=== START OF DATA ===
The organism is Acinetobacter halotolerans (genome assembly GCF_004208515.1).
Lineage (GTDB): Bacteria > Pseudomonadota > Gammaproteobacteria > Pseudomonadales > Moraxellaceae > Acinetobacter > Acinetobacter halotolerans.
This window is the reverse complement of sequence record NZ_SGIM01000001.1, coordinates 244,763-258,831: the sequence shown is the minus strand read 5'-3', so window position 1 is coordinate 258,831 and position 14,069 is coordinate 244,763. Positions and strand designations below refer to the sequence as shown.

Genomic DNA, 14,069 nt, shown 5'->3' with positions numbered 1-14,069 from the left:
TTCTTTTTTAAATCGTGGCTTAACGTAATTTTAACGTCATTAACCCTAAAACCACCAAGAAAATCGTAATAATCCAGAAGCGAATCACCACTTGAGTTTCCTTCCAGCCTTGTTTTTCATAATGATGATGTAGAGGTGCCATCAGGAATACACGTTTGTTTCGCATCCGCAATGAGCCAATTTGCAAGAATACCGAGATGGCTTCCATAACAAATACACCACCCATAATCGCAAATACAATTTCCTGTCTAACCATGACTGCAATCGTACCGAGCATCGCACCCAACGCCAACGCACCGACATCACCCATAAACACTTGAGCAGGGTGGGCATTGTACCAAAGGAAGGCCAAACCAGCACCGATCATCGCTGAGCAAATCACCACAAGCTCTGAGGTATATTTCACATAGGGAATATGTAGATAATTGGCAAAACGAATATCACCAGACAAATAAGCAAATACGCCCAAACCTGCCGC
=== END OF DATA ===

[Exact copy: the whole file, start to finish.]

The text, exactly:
The organism is Acinetobacter halotolerans (genome assembly GCF_004208515.1).
Lineage (GTDB): Bacteria > Pseudomonadota > Gammaproteobacteria > Pseudomonadales > Moraxellaceae > Acinetobacter > Acinetobacter halotolerans.
This window is the reverse complement of sequence record NZ_SGIM01000001.1, coordinates 244,763-258,831: the sequence shown is the minus strand read 5'-3', so window position 1 is coordinate 258,831 and position 14,069 is coordinate 244,763. Positions and strand designations below refer to the sequence as shown.

Genomic DNA, 14,069 nt, shown 5'->3' with positions numbered 1-14,069 from the left:
TTCTTTTTTAAATCGTGGCTTAACGTAATTTTAACGTCATTAACCCTAAAACCACCAAGAAAATCGTAATAATCCAGAAGCGAATCACCACTTGAGTTTCCTTCCAGCCTTGTTTTTCATAATGATGATGTAGAGGTGCCATCAGGAATACACGTTTGTTTCGCATCCGCAATGAGCCAATTTGCAAGAATACCGAGATGGCTTCCATAACAAATACACCACCCATAATCGCAAATACAATTTCCTGTCTAACCATGACTGCAATCGTACCGAGCATCGCACCCAACGCCAACGCACCGACATCACCCATAAACACTTGAGCAGGGTGGGCATTGTACCAAAGGAAGGCCAAACCAGCACCGATCATCGCTGAGCAAATCACCACAAGCTCTGAGGTATATTTCACATAGGGAATATGTAGATAATTGGCAAAACGAATATCACCAGACAAATAAGCAAATACGCCCAAACCTGCCGC